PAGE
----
An expert advisor on drug use and overdose deaths is urging New York and U.S. states to pass legislation to authorize supervised injection sites, dissuading concerns on the need to wait for clearer federal guidelines.

Members of New York's Assembly Health Committee narrowly advanced legislation this week that would pave the way for the state to license community-based organizations to operate safe injection sites, also known as overdose prevention centers. The centers allow people with substance abuse disorder to use illegal drugs they've previously obtained in front of health staff trained to prevent deaths caused by an overdose.

"We know they reduce overdose deaths," said Brandon Marshall, a professor of epidemiology at Brown University.

The bill, nicknamed the Safer Consumption Services Act, moved to the Assembly Codes Committee — signifying deepening support among Democratic lawmakers who disagree about the issue. 

About 6,000 New Yorkers died from an overdose in 2021, according to the state Comptroller's Office.

Overdose prevention sites have existed in parts of Canada and Europe for decades without a single reported overdose death.

Rhode Island was the first U.S. state to pass legislation to authorize state-regulated supervised drug-use facilities. New York would become the second if the legislation passes both houses of the Legislature this session.

New York's Senate included funds for supervised injection sites in its one-house budget after the state Office of Addiction Services and Supports rejected a recommendation from the Opioid Settlement Advisory Board to invest in this type of harm reduction late last year.

Senate Majority Leader Andrea Stewart-Cousins says the state should trust and implement the board members' recommendations.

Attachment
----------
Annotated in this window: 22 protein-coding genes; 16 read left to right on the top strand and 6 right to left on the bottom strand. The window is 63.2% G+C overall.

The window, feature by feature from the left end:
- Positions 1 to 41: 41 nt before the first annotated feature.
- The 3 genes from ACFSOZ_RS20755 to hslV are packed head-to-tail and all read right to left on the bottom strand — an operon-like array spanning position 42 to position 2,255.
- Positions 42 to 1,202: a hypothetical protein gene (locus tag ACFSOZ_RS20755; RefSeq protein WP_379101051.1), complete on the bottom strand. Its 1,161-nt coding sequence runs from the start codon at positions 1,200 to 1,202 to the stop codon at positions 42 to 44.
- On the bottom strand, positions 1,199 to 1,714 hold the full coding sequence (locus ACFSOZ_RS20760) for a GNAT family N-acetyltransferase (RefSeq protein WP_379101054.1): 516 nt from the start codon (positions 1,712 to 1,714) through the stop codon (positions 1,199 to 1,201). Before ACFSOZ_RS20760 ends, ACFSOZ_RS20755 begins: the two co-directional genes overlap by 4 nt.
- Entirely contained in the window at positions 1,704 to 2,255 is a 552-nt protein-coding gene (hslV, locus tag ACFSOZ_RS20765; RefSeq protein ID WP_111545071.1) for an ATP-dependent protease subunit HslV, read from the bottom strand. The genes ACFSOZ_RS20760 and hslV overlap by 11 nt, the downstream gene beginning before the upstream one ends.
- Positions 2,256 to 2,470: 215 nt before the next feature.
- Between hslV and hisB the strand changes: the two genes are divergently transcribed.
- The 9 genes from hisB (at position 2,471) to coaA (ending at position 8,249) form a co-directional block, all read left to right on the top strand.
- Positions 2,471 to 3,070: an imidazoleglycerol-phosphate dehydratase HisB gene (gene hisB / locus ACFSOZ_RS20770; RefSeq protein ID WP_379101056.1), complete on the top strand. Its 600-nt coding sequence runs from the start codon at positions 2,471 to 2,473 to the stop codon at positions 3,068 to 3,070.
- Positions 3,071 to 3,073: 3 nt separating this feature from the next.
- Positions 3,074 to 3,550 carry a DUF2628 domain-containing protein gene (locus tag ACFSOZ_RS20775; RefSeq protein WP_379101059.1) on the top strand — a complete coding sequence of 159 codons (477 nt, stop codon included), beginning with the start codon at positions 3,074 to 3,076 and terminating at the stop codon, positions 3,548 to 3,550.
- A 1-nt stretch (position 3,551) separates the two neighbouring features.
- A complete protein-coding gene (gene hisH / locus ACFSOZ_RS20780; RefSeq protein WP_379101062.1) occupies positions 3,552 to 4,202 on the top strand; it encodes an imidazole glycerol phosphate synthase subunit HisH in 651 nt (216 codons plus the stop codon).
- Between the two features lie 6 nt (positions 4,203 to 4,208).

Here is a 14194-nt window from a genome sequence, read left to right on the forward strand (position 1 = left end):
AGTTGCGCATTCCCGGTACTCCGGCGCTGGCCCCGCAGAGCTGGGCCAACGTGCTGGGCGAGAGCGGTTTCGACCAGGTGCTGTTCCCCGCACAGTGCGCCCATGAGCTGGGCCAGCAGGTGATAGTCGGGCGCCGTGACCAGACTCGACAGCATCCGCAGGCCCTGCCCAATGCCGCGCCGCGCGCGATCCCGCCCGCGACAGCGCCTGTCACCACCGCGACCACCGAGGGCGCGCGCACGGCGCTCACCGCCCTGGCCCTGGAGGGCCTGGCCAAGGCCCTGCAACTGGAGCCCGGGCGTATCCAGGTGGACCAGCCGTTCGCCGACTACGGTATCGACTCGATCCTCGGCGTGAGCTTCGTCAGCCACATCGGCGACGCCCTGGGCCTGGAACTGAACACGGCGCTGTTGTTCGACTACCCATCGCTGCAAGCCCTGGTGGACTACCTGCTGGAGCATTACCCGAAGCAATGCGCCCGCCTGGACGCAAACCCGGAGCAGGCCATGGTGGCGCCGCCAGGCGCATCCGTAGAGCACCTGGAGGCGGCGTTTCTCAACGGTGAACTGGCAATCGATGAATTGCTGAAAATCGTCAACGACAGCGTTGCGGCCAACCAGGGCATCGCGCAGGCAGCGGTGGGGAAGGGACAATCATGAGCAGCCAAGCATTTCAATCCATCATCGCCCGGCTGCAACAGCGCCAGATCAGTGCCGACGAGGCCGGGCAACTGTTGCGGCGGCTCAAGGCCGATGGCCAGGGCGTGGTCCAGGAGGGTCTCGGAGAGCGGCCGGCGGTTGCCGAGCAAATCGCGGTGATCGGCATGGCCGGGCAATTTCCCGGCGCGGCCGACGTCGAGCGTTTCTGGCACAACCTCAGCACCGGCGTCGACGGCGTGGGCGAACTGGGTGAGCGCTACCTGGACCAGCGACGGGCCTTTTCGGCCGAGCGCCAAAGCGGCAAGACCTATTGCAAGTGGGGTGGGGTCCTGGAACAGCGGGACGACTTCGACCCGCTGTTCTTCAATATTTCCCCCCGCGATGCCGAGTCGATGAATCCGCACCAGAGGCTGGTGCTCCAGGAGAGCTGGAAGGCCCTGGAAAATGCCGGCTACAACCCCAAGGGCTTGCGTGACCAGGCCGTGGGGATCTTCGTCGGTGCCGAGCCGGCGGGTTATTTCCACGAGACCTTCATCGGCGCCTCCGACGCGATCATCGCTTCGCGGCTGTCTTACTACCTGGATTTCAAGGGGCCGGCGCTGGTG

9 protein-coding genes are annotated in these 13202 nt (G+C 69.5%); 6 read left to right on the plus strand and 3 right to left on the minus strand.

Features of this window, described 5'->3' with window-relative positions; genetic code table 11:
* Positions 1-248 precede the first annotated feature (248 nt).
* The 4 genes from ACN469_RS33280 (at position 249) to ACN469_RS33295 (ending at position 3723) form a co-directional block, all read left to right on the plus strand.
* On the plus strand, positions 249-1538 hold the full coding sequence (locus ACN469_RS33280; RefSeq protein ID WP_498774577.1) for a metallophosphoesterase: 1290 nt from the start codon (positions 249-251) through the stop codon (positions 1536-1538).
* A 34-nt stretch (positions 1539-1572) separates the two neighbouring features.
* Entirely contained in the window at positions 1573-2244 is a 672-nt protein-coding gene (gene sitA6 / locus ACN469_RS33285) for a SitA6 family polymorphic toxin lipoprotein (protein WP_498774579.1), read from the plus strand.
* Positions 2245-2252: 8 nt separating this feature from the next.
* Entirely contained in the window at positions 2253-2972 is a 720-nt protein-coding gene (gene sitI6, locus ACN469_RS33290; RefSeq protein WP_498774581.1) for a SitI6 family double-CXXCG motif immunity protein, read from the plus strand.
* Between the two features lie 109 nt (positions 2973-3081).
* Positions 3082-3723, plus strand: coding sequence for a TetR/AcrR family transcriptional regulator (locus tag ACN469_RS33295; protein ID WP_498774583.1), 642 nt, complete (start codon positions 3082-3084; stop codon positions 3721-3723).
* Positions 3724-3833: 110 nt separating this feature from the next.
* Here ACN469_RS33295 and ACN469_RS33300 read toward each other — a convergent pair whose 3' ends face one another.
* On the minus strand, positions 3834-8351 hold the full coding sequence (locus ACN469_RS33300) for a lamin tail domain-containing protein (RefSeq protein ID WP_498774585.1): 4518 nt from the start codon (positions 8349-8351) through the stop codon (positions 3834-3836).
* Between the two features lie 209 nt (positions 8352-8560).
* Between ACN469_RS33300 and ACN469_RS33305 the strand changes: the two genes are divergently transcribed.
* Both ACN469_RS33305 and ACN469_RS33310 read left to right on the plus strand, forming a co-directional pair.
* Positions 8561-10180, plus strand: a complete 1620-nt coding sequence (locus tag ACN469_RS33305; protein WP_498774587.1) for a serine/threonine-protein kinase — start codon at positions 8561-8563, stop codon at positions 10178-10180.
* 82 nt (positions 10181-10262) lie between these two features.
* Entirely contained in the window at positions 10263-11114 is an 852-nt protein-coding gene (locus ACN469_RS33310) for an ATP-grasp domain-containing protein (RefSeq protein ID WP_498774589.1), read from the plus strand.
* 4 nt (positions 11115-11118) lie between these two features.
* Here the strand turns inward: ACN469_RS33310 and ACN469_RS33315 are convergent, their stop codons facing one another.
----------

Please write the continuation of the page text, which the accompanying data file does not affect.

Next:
"So this group wanted to allocate resources to the two existing piloted programs, and we think this group's assessment of what really works in this field should be respected," Stewart-Cousins said last week after the Senate's budget proposal dropped.

But Gov. Kathy Hochul and Assembly Speaker Carl Heastie have stopped short of supporting committing state taxpayer dollars to expand supervised injection centers in New York while more progressive Democratic lawmakers call for an expansion of the harm reduction service.

Hochul and leaders with the state Office of Addiction Services and Supports have cited concerns about the centers violating federal rules and issues with state oversight of a location that permits illicit drug use. The federal government lacks guidance and a specific stance on overdose prevention centers — creating a legally gray area. Several state officials and lawmakers say the divide among Democrats over authorizing the sites stems from concern over potential litigation.